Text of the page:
- The Washington Times - Friday, March 24, 2006

Foremost on Jai Lewis’ mind this week is helping George Mason continue its improbable run through the NCAA tournament. Lewis will make his 99th career start tonight when the Patriots face Wichita State in the regional semifinals at Verizon Center.

But Lewis’ secondary thoughts are on a professional career … in the NFL.

A high school tight end/defensive end, the 6-foot-7, 275-pound Lewis has drawn interest from the Pittsburgh Steelers to work out following the basketball season.

“Scouts can talk to me later about football — on Friday, I’m all about George Mason basketball and getting my team as far as I can,” Lewis said after Mason’s 50-minute practice yesterday.

For now, the scouts are limited to watching. What they see is a hulking player who has good footwork and hands.

“I’m not surprised [teams are interested] — I think I have great athletic ability,” Lewis said. “I’m playing basketball right now, but I hope some of that transfers over to football.”

Lewis is averaging 13.8 points and 7.9 rebounds for George Mason.

Lewis was recruited to play football out of Aberdeen (Md.) High School. A detour to Maine Central Institute turned his attention to basketball. With the Patriots, his 122 games are tied for the school record. But football has always been on Lewis’ radar.

“When I first got to George Mason, I wanted to play on a club football team during the preseason,” he said. “I asked the coaches every day, but every day they would say no because they didn’t want me to get hurt.”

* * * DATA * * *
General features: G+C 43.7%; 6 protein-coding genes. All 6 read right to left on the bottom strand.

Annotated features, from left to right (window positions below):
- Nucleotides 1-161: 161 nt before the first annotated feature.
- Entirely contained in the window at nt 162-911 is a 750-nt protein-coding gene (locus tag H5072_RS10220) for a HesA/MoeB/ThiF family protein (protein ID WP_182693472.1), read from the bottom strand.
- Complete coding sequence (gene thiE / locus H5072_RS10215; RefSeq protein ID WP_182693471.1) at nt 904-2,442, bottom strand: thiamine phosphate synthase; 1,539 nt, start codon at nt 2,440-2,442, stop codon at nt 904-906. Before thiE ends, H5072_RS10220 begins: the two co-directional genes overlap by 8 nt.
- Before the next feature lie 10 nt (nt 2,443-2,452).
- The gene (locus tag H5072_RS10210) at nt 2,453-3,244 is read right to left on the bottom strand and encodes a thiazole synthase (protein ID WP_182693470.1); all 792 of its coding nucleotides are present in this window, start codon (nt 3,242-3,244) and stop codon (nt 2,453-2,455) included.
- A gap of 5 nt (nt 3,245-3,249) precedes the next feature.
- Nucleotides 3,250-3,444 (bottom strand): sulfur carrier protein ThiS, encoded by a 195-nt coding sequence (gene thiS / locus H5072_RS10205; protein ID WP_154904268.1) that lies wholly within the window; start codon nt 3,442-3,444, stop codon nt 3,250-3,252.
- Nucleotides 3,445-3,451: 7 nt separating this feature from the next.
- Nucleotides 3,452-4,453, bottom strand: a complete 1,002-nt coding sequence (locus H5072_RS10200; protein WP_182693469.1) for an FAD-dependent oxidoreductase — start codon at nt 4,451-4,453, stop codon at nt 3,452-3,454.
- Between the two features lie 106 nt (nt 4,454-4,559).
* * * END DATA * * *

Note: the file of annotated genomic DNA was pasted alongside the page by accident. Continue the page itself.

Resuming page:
Lewis said Pro Bowl tight ends Tony Gonzalez and Antonio Gates are models for him. Gonzalez averaged 6.4 points and 4.3 points in 82 collegiate games at California, and Gates, an honorable mention All-American at Kent State, led his program to the Elite Eight.

Gonzalez played football at Cal, but Gates sprang into the spotlight with the San Diego Chargers.

“They’re definitely an inspiration,” he said. “Gates played at Kent State and took his team to the NCAA tournament. That’s motivation for me to keep going with George Mason and then think about football.”

Whom to guard?

Among the many problems Connecticut poses is balanced scoring — five players average between 10.3 and 15.2 points. Washington guard Brandon Roy said he could guard Marcus Williams, Rudy Gay, Rashad Anderson or Denham Brown.

“I would like to cover them all,” Roy said. “This is the only game where if Coach [Lorenzo] Romar says, ‘You’re guarding this guy,’ I’ll say, ‘Great. Fine.’

“Usually, there’s only one guy I want to cover, and last game that was [Illinois guard] Dee Brown. But in this game, Marcus Williams is a great player, Denham Brown is a great player, Rudy Gay is a great player. I’ll be excited to cover any of those guys.”

Busting a move

George Mason has plenty of reasons to want to advance to the Elite Eight with a victory over Wichita State tonight.

One of them just might be to see coach Jim Larranaga dance again, as he did after the Patriots’ victory over North Carolina on Sunday.

“It was probably the worst dance move I’ve ever seen in my life,” George Mason’s Lamar Butler said. “Coach has no rhythm. It was funny. He tries his best to get his height when he dances. We laugh every time.”

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